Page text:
My blog serves a few different masters: 1. It’s great practice to keeping my writing sharp, 2. It creates great opportunities for you and I to connect between novels, and 3. It serves as a platform for me to tell you about my consumable work and where you can get it. I’m guessing that if you are a regular reader of my blog, you know that I have a book coming out soon called “Days of the Phoenix.” As a regular reader of my blog, you know exactly where to pick up a copy of my first novel “Broken Promise Records,” and how much I appreciate it when you do!

    A lot of folks have the concepts of “marketing” and “advertising” as interchangeable and that’s not entirely correct. Marketing is the global strategy of reaching your audience, advertising is one of the tools used to convey the message. I try to be very active in my social media outlets — I tweet regularly, participating in hashtags where I know other authors and readers will be looking. I create content and encourage people to share it with their friends, trying to make my reach that much more potent. Soon, I will be contributing a lot more to a YouTube channel in preparation for my next book to drop.

    Think of marketing like you would your branding — does your tweets, blogs, and infographics about your book tie in to the entire message? Are all of your content contributions leading readers to the same point of purchase?

  • Market Research – I struck gold on my last round of Beta Readers — I got feedback on every possible level. When you give your work to a Beta Reader, you are hoping to find out things like “did they enjoy the read” and “where there mistakes.” If you are going to ask someone their opinion, you might as well go the extra couple feet and ask the further qualifying questions: “would you recommend this to friends? Why or why not?,” “what would encourage you to pick up this book if you and I didn’t have a pre existing relationship?,” and “can I count on you to recommend this book to friends when it comes out?”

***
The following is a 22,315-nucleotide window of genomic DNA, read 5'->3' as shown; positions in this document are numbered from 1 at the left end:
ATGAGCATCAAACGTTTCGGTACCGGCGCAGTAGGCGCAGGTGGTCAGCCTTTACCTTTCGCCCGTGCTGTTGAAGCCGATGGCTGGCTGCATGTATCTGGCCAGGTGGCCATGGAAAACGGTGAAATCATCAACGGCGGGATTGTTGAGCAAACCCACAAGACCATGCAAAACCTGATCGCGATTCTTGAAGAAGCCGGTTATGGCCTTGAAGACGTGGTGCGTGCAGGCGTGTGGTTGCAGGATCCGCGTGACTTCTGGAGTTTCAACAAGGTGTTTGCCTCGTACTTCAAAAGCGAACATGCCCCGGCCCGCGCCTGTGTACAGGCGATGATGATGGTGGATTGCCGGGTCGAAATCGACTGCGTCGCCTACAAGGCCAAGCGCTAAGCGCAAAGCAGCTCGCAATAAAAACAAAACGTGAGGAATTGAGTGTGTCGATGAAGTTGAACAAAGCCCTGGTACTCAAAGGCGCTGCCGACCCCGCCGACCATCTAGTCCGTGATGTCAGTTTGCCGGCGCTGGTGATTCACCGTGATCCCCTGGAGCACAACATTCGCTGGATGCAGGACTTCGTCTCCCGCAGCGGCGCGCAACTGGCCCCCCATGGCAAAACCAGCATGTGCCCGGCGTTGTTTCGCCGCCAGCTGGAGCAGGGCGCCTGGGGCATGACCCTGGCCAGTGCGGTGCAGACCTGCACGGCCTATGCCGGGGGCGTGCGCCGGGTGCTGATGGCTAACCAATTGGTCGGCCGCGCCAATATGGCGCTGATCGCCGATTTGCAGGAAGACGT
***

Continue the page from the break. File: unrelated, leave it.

As a creative person, the phrase “you have to give the people what they want” conflicts me. I’m the creative person, I am creating what is inside me to create and too bad if they don’t like it. Well, consider this: the public at large will only willingly give up their money on creative works that they like — you want them to buy your book, right? Conducting market research is a good way to find out what the people like and how you can give it to them without sacrificing yourself creatively. Your market research (finding out from your audience what they like to spend money on) may also inspire different creative avenues for you as well.

  • Accounting – Did you know that if you self publish a book, that you have to pay taxes on the income that you make? Over a certain dollar amount, anyways. As a writer, who is buying materials in which to write with, you may be entitled to certain write offs at tax time. I will never be my own tax accountant, but being cognizant of tax implications and accounting concepts has made my life a lot easier. I can use spreadsheets to budget marketing dollars, I know which receipts to keep, where to find tax information — keep in mind: you are your own business now and Uncle Sam wants his cut! Keeping up to date on your tax exposure will serve you well in the long run.

 

There are a lot of business concepts that are in the writing world — a lot that I’m not aware of. As a writer that wants to see you succeed as a writer, these are the ones that I have leaned on a lot. Hopefully I’ve given you some helpful ideas to make your writing efforts as efficient as possible.

I’d like to sincerely thank Mr. Michael Gates, Ms. Susan Vidmar, Mr. Mark Guentzel, Ms. Jill Irwin, Ms. Barbara Harer, Mr. David Whitmarsh, Ms. Julie LaFuria, Ms. Bonnie Baughman, Ms. Marilyn Mazza, and the late (but certainly never forgotten) Mr. Paul Mazza, Jr. for their tireless dedication to excellence in education, for being supportive, and for being willing to tell me when to shape up.

Until next time, I’ll see you on your next trip through the Millerverse!